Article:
Zoom also allows you to schedule a meeting directly from Google Calendar or Office 365. Once you sign up for Zoom, download the extension you need and you’ll be ready to face to face, or face to ear, right from your calendar.
Track Your Time
A great free service for tracking time is Toggl. Toggl has a clean, easy to use interface that is multi-functional. You can set billable rates and track in real-time, manually, or with calendar integrations. You can start the timer on your phone while on a walk, and then turn it off on your desktop when you get home. Toggl allows you to create instant reports for your time - perfect for attaching to those client invoices or to make your boss happy.
In this time of global pandemic weirdness, it turns out technology may be a bit of a savior. Working remotely shouldn’t be a scary endeavor for you, for your business, or for your client base. These free services are just a few of the many available, but they are little life-lines for me, and for my mental health.
Since 1976, the year I was born, the number of women-owned businesses has increased from roughly 400,000 to over 12.3 million in 2018. Between 2017 and 2018, roughly 1,821 new women-owned businesses were created per day.
In The Fearless Organization: Creating Psychological Safety in the Workplace for Learning, Innovation, and Growth, author Amy Edmondson explores businesses that create environments where creativity and ingenuity can thrive. Edmondson dives deep into work culture where fear is driven out and replaced by interpersonal risk taking, open communication, and the permission to take ownership of the work we do.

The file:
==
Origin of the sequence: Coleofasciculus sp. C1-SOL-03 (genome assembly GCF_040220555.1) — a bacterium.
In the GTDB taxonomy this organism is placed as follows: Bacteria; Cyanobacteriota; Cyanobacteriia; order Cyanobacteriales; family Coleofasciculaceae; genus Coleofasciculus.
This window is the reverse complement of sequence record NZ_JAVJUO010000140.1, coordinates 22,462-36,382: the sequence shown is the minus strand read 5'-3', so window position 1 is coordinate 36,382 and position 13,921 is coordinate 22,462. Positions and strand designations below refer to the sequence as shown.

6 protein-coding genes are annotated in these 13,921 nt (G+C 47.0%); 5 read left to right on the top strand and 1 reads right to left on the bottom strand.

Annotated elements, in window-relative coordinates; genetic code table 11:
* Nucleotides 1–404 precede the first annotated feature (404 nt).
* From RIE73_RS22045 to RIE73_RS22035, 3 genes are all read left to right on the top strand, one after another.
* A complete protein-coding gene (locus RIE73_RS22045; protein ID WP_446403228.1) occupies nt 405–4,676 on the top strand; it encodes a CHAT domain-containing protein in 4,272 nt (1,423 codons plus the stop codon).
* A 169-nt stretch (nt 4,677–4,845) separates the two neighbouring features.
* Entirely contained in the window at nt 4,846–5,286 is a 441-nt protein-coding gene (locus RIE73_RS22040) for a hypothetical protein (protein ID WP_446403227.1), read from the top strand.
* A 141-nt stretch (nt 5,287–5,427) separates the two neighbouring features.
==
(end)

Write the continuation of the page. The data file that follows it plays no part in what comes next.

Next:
Taking ownership was precisely the reason I started my small business. After years of working for others, I felt a strong desire to create a work situation where I could be fully present, engaged, and candid with clients who sought out my skills and expertise. It is important that my input is valued, and that I create authentic working relationships with people who recognize the importance of voicing ideas, questions, and concerns.
Women face many challenges in a typical work environment. We are often tasked with work chores such as coffee fetching, note taking, or cleaning. Our voices go unheard, our ideas get co-opted, and we are routinely passed over for promotions and leadership positions. It is not uncommon to feel uncomfortable or under-appreciated for the values we bring.
Starting a small business allows women to develop a leadership identity which can help foster a dedicated sense of purpose. It requires that you look outside of the status quo to find an opportunity that aligns with your personal values, and pursue it despite your fears and insecurities. It enables women to set their own schedules, to be paid fairly and equitably, and to be in control of choosing who they work with, and for how long.
Being fearless is at the core of small business ownership. It requires a certain amount of risk taking, learning on the fly, and direct communication to navigate the world on our own. Most importantly, we get to create a trusting environment that brings out the best in each person, creates meaningful exchanges, and allows us to take pride in the work we do. Who wouldn’t want that?
The 2018 State of Women Owned Businesses Report, American Express.
Edmondson, Amy C. The Fearless Organization: Creating Psychological Safety in the Workplace for Learning, Innovation, and Growth. Hoboken, NJ: John Wiley & Sons, 2018.
Musings on business, womanhood, consulting, and things I find interesting.
Artists I Admire
Polaroid Land Camera
Push.Pull Photography Collective
Square Framed Prints
Women In Business
Women Who Lead